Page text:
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5 common interview questions — and how to answer them

Michael Kingston, freelancer | February 17, 2014


Here are five of the most common interview questions, as well as what the employer is looking for in your response.

An essential part of interview preparation is formulating answers to specific questions. And there are some standard questions that frequently come up during an interview. Here are five of the most common interview questions, as well as what the employer is looking for in your response.

1. Tell me about yourself
This is the most predictable yet sometimes the most frustrating of all interview questions. The interviewer has a copy of your résumé in front of her so why ask the question? This is simply your opportunity to present yourself in the best possible light.

For best results:

  • Focus on three or four areas within your résumé that are relevant to the job opening.
  • Be concise. Limit your moment in the spotlight to two or three minutes maximum.
  • Show enthusiasm. Hiring managers love a genuinely interested candidate.
  • Don’t get personal. Focus solely on your professional achievements.

2. What do you know about the company?
A vital element to interview preparation is researching the company, including its background, structure and current industry trends. Employers are most impressed by candidates who have taken the time to thoroughly investigate their brand. To stand out from the competition, always check current press releases or company updates on the morning of your interview to reiterate your enthusiasm and interest in the role.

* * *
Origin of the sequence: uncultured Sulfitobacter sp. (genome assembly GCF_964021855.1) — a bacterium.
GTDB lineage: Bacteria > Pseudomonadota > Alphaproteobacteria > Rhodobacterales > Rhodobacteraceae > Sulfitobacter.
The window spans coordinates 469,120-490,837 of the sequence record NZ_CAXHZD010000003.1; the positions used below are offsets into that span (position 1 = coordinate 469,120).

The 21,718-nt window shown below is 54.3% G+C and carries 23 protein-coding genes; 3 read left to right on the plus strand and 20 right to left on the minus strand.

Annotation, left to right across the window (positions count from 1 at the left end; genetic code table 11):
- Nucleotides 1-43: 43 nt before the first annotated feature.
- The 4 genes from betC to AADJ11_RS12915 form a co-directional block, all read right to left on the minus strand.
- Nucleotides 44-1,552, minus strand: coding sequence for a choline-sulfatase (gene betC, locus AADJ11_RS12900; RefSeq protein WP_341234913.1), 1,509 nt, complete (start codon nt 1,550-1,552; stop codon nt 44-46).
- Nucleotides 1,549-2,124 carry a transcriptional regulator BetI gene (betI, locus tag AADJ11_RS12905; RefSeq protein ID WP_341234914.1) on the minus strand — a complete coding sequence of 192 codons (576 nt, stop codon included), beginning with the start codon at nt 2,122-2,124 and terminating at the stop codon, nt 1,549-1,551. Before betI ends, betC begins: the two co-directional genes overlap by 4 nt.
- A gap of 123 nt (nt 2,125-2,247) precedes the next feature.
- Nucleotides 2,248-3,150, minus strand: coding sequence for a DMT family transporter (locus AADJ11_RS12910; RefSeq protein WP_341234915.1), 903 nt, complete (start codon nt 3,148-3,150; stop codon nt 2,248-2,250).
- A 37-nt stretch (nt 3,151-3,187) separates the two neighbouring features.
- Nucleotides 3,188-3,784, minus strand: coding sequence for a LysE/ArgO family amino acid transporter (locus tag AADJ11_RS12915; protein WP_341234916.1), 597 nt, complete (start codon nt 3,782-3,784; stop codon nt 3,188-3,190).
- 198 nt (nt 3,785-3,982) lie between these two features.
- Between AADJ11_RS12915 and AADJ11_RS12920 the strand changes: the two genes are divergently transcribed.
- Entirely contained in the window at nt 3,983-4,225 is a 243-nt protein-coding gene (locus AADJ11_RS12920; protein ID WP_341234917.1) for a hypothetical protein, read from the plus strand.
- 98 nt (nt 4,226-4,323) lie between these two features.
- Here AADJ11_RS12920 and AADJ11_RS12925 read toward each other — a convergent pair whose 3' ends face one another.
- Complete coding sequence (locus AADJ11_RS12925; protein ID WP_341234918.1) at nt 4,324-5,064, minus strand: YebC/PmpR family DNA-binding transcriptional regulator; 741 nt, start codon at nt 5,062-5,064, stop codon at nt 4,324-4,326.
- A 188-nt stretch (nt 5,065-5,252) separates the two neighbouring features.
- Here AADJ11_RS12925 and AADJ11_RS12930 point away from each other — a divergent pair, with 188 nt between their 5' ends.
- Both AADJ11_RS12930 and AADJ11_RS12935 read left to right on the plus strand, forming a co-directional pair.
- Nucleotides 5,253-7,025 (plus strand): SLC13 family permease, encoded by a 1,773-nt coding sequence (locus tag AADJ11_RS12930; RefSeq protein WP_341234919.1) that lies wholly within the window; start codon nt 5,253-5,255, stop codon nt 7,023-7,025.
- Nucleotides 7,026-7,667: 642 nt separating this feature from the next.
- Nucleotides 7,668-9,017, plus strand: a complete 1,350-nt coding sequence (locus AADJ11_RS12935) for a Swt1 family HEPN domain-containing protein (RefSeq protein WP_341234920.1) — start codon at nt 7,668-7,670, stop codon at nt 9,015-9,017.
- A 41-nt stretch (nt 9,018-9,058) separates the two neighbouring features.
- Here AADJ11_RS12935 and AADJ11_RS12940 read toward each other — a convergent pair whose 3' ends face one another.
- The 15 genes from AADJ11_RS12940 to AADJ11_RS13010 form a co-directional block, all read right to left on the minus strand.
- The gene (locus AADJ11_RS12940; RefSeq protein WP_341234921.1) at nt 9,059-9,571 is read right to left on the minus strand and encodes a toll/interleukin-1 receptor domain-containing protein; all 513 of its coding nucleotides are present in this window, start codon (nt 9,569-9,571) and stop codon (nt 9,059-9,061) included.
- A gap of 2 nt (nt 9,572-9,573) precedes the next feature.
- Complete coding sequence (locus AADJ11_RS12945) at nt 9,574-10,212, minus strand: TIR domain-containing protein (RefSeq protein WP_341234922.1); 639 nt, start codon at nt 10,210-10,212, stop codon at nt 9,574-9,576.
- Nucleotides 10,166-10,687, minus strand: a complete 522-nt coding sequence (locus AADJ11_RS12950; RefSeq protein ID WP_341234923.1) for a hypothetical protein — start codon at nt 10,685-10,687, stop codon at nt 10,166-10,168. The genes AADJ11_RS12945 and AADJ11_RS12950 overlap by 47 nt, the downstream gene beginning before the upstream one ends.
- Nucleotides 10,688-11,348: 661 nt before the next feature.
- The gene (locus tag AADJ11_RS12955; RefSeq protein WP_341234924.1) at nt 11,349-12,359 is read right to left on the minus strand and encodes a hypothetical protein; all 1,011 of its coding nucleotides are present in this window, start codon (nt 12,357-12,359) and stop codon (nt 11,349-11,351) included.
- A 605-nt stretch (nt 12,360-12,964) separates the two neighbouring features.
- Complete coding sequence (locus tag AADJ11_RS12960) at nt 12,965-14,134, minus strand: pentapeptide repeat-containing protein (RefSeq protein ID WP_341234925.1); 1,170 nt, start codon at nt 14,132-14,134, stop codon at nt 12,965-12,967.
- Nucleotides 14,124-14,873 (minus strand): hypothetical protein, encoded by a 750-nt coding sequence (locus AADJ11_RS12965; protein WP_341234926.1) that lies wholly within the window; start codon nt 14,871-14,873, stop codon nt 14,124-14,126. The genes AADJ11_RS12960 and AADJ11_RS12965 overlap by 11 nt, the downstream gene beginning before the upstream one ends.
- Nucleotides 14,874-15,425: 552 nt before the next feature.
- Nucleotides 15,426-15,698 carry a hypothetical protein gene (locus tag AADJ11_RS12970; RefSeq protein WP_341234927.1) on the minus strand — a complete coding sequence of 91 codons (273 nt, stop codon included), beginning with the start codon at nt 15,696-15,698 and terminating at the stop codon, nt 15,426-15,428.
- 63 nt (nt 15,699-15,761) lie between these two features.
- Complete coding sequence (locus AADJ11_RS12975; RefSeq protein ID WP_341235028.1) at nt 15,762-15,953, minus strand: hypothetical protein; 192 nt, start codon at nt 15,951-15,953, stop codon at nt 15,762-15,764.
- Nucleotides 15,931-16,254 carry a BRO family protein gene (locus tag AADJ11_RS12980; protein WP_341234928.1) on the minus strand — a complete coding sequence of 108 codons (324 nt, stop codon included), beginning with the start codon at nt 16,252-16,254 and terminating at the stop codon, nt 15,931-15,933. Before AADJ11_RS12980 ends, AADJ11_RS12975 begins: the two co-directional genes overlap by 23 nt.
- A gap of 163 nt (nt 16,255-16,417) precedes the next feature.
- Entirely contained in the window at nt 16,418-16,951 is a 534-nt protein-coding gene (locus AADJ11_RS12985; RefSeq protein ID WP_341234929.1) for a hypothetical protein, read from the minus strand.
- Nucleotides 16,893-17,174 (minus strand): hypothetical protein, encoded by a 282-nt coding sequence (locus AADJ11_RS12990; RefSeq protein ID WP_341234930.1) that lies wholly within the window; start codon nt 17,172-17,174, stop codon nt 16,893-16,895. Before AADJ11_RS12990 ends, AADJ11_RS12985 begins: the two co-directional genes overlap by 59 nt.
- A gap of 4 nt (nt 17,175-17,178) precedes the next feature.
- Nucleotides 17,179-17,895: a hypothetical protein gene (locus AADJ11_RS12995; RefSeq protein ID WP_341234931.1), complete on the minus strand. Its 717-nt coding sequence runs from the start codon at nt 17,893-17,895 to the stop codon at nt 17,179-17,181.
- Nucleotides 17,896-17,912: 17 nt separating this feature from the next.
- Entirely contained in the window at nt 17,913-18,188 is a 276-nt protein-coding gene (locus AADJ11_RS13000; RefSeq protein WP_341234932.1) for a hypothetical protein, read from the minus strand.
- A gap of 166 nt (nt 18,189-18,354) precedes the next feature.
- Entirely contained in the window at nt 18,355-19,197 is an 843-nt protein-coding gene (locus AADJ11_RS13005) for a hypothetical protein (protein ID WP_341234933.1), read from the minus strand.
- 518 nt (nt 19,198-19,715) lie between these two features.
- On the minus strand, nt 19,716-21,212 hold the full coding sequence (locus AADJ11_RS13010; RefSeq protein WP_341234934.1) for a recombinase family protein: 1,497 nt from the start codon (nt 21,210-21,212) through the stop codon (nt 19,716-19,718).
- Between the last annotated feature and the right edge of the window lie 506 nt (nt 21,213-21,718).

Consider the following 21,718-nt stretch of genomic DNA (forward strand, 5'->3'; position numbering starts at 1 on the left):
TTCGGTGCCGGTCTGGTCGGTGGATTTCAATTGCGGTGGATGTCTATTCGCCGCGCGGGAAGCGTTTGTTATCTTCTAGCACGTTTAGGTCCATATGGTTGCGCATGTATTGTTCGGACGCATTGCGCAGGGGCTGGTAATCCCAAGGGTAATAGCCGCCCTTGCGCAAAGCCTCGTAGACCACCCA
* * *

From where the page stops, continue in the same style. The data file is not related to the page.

3. What are your strengths and weaknesses?
This is another favorite from the lineup of interview questions and answers. Responding to the strengths element of this question should be relatively straightforward if you have thoroughly analyzed the job posting and identified the key skills needed. By highlighting your personal strengths that most closely match the company’s needs, you are emphasizing your suitability for the role. When it comes to weaknesses, restrict it to just one. It’s not a trick question; everyone has weaknesses. The key is to demonstrate your willingness to work on improving them. Admitting to a weakness also shows a level of self-awareness.

4. Why do you want to leave your current position?/Why do you want this job?
Most candidates typically respond to this question by outlining what benefits they will gain from accepting a particular job. The employer ideally wants to know not only what the company can do for you but what you can do for the company. What aspects of your qualifications and experience will add value to the organization if you are offered this job? If you are currently employed but miserable in your present role, it is essential to focus on the benefits of joining the employer, rather than how terrible your predicament is. A negative attitude is one of the principal reasons that new employees fail to succeed in a new job.

5. Where do you see yourself in five years’ time?
Unless you’ve been peering into your crystal ball recently, it’s impossible to give an accurate answer to this question. What the employer is looking for is an indication of long-term commitment. If you are the preferred candidate, will their investment pay off? Your response should imply that you intend to stick around and grow your career with the company. You may also want to turn the tables and ask the hiring manager where she sees the company in five years’ time.

Michael Kingston is a top industry hiring manager with over 18 years of experience. He is also the author of the best-selling Pass The Job Interview guide.